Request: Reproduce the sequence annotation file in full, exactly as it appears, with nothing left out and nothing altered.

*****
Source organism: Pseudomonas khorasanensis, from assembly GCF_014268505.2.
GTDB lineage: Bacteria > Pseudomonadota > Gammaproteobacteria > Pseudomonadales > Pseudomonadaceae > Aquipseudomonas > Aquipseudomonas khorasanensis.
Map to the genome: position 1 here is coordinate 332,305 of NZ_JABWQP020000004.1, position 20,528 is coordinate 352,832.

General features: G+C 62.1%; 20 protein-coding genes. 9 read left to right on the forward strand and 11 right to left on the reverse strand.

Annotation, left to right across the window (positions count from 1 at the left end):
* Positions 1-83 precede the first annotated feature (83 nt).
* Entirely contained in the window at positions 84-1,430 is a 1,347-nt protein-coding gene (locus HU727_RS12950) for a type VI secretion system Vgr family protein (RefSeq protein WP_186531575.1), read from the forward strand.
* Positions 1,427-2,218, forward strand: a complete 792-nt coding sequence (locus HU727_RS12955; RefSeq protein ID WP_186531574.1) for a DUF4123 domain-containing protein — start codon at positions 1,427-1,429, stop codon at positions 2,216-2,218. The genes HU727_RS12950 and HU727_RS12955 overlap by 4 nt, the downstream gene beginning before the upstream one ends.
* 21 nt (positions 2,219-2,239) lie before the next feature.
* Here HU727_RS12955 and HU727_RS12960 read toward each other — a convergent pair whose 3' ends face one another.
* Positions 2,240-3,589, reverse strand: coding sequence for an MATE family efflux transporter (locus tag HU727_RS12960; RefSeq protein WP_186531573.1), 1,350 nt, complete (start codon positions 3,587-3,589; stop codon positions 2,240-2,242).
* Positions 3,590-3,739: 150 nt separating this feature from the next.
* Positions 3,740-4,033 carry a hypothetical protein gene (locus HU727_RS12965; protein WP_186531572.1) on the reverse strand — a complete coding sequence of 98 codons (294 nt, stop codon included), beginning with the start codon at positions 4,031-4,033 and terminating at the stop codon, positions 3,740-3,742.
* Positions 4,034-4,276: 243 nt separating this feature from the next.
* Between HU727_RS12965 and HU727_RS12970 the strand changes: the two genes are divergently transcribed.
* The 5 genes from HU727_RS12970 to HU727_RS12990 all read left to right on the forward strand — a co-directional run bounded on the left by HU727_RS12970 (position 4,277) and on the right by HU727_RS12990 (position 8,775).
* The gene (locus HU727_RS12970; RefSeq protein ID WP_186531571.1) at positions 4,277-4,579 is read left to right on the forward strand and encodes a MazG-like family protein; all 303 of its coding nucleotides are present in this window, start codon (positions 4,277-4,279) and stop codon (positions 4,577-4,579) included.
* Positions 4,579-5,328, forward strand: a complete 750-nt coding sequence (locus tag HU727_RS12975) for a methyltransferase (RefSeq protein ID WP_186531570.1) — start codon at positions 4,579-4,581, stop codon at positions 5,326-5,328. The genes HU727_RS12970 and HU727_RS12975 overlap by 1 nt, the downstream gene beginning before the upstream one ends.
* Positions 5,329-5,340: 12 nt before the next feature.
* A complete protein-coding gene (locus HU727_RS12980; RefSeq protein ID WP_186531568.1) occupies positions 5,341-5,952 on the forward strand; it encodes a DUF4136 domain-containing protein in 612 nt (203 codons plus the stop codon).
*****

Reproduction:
Source organism: Pseudomonas khorasanensis, from assembly GCF_014268505.2.
GTDB lineage: Bacteria > Pseudomonadota > Gammaproteobacteria > Pseudomonadales > Pseudomonadaceae > Aquipseudomonas > Aquipseudomonas khorasanensis.
Map to the genome: position 1 here is coordinate 332,305 of NZ_JABWQP020000004.1, position 20,528 is coordinate 352,832.

General features: G+C 62.1%; 20 protein-coding genes. 9 read left to right on the forward strand and 11 right to left on the reverse strand.

Annotation, left to right across the window (positions count from 1 at the left end):
* Positions 1-83 precede the first annotated feature (83 nt).
* Entirely contained in the window at positions 84-1,430 is a 1,347-nt protein-coding gene (locus HU727_RS12950) for a type VI secretion system Vgr family protein (RefSeq protein WP_186531575.1), read from the forward strand.
* Positions 1,427-2,218, forward strand: a complete 792-nt coding sequence (locus HU727_RS12955; RefSeq protein ID WP_186531574.1) for a DUF4123 domain-containing protein — start codon at positions 1,427-1,429, stop codon at positions 2,216-2,218. The genes HU727_RS12950 and HU727_RS12955 overlap by 4 nt, the downstream gene beginning before the upstream one ends.
* 21 nt (positions 2,219-2,239) lie before the next feature.
* Here HU727_RS12955 and HU727_RS12960 read toward each other — a convergent pair whose 3' ends face one another.
* Positions 2,240-3,589, reverse strand: coding sequence for an MATE family efflux transporter (locus tag HU727_RS12960; RefSeq protein WP_186531573.1), 1,350 nt, complete (start codon positions 3,587-3,589; stop codon positions 2,240-2,242).
* Positions 3,590-3,739: 150 nt separating this feature from the next.
* Positions 3,740-4,033 carry a hypothetical protein gene (locus HU727_RS12965; protein WP_186531572.1) on the reverse strand — a complete coding sequence of 98 codons (294 nt, stop codon included), beginning with the start codon at positions 4,031-4,033 and terminating at the stop codon, positions 3,740-3,742.
* Positions 4,034-4,276: 243 nt separating this feature from the next.
* Between HU727_RS12965 and HU727_RS12970 the strand changes: the two genes are divergently transcribed.
* The 5 genes from HU727_RS12970 to HU727_RS12990 all read left to right on the forward strand — a co-directional run bounded on the left by HU727_RS12970 (position 4,277) and on the right by HU727_RS12990 (position 8,775).
* The gene (locus HU727_RS12970; RefSeq protein ID WP_186531571.1) at positions 4,277-4,579 is read left to right on the forward strand and encodes a MazG-like family protein; all 303 of its coding nucleotides are present in this window, start codon (positions 4,277-4,279) and stop codon (positions 4,577-4,579) included.
* Positions 4,579-5,328, forward strand: a complete 750-nt coding sequence (locus tag HU727_RS12975) for a methyltransferase (RefSeq protein ID WP_186531570.1) — start codon at positions 4,579-4,581, stop codon at positions 5,326-5,328. The genes HU727_RS12970 and HU727_RS12975 overlap by 1 nt, the downstream gene beginning before the upstream one ends.
* Positions 5,329-5,340: 12 nt before the next feature.
* A complete protein-coding gene (locus HU727_RS12980; RefSeq protein ID WP_186531568.1) occupies positions 5,341-5,952 on the forward strand; it encodes a DUF4136 domain-containing protein in 612 nt (203 codons plus the stop codon).